Tuesday, December 5, 2017

Interested in tech?! Amazing Scholarship opportunity!

The Horizons Scholarship is a fully-funded technology immersion program for top high school students from around the world. As technology continues to play a larger role on the world stage, whether it be in business, politics, art etc., it is encouraged students gain a solid technical foundation as they prepare to succeed in the college admissions process and in the world. 

Past Horizonites come from schools like Harvard, Princeton, UPenn/Wharton, Columbia, and more. Horizons was originally designed for students from the world’s best universities - and now the opportunity is available for high school students. The high school students who have been invited to spend a summer among the growing Horizons community have considered it to be a life-changing experience. 

The Horizons Scholarship 
The Horizons Scholarship supports outstanding high school students from any greade level on a fully-funded experience in San Francisco, in their pursuit to become leaders in the fast-growing technology sector. Our programs provide immersive software engineering and web/mobile development courses geared towards high-achieving high school students planning to attends the nation's top universities. The program requires no prior computer science or programming knowledge. 

The Horizons community attend the top business, engineering, and liberal arts programs in the country at The Wharton School, Princeton, Yale, Columbia, Williams, Pomona and more.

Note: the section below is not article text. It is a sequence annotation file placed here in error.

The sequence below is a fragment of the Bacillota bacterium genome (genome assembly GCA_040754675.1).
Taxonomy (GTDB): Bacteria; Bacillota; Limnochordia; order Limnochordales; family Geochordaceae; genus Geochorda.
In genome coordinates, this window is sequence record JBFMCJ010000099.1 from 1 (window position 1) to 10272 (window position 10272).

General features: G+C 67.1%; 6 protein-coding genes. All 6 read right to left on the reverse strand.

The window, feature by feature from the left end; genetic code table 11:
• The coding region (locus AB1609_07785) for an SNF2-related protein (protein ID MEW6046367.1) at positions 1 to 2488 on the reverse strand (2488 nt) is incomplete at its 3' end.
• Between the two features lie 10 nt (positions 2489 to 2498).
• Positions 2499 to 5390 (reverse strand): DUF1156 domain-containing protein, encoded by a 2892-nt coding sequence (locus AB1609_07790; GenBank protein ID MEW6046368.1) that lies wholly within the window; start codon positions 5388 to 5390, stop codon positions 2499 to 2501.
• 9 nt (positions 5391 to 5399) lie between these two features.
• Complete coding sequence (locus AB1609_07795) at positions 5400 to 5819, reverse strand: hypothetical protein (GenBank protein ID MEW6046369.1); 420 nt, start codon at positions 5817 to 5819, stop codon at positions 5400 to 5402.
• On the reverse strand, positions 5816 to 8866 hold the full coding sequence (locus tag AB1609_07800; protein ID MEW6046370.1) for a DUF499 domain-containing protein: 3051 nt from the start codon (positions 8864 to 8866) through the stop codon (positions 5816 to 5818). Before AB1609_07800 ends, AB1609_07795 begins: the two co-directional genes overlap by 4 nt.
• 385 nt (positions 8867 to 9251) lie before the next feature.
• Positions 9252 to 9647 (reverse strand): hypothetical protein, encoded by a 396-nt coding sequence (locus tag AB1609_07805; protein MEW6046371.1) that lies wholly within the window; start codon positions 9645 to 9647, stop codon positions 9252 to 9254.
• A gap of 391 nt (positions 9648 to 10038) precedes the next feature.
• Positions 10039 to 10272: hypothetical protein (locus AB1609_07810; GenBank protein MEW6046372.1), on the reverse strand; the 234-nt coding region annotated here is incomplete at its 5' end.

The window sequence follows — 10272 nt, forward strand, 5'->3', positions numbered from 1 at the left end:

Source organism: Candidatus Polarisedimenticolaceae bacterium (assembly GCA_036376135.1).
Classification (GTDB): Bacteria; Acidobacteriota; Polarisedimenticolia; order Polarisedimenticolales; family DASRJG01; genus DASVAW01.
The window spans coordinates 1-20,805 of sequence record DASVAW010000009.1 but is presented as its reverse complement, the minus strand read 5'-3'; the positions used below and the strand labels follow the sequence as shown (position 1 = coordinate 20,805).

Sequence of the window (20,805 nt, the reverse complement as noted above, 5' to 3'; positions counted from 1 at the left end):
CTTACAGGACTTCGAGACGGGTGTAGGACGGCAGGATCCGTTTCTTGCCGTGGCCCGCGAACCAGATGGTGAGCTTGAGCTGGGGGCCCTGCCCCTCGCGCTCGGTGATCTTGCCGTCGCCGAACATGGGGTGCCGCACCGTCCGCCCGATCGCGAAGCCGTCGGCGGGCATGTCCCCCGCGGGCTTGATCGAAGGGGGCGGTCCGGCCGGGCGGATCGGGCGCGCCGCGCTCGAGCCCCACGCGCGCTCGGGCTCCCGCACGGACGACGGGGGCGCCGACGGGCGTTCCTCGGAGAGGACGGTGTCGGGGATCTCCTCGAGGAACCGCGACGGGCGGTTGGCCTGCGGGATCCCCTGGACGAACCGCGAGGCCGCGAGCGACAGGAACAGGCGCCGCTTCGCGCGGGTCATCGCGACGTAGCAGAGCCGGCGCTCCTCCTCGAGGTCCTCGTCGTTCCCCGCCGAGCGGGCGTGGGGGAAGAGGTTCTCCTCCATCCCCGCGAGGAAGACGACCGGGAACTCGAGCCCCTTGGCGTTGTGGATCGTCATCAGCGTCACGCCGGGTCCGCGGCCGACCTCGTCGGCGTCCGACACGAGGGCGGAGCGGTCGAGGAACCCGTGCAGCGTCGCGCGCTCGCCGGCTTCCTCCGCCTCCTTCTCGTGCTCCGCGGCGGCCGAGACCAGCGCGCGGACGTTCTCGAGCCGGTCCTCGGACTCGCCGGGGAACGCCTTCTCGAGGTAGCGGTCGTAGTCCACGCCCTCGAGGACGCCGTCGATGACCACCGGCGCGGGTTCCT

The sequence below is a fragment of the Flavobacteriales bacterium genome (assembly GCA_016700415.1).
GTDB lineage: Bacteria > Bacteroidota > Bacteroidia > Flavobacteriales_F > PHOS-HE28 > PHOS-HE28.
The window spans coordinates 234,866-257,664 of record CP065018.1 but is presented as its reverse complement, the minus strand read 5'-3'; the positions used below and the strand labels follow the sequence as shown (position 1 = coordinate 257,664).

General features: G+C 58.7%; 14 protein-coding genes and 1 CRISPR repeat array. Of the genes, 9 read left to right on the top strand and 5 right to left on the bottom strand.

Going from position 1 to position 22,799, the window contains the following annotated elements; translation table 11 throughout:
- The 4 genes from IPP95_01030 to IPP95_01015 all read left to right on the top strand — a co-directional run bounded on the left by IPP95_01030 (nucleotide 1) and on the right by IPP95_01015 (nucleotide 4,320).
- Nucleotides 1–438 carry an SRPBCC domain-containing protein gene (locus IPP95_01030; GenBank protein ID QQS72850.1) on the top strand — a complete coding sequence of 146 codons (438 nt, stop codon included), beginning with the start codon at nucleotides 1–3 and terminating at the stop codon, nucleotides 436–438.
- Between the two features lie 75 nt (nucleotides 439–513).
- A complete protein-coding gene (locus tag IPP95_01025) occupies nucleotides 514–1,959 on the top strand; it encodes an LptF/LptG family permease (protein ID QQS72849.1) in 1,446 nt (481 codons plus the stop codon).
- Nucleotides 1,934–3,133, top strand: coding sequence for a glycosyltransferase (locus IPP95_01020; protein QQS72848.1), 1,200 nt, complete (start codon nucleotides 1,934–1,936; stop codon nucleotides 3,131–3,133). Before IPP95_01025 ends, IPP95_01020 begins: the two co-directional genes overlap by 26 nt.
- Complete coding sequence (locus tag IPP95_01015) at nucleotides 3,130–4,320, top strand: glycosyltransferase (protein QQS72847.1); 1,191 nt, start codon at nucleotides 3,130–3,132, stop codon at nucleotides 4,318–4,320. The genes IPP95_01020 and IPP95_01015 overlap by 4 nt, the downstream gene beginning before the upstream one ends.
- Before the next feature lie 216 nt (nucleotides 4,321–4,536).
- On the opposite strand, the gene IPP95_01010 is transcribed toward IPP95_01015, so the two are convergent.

Academic Summer Camps at 
Gettysburg College

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Gettysburg College is excited to offer several opportunities for high school juniors and sophomores to attend academic camps over the summer months. Subjects include psychology, American government, history, creative writing, or information technology. Please find information to share with your students about our academic camps below: 
  • Camp Psych - Campers will get hands-on experiences that introduce them to research in psychology during this fun, challenging, and engaging introduction to the field.
  • Campaigns and Elections Academy - This program is designed for highly-motivated students who have a strong interest in American campaigns and elections. Participants learn about the origins and evolution of democracy in America and gain hands-on experiences related to modern political campaigns. 
  • Writing Camp - Students gain an in-depth introduction to all four genres of creative writing: fiction, poetry, nonfiction, and writing for stage and screen.
  • 3D Object Modeling and Printing Camp - Students will study 3D object modeling and printing starting with the basics of a 3D printer. After learning the fundamentals, they will practice designing objects.
  • Coding for Robotics & Electronics Camp - Students will gain hands-on experiences in coding, wiring, hardware, and building robots through the open source software known as Arduino. Throughout this camp, campers will learn basic electrical engineering, the physics behind electricity, and how to think like a scientist.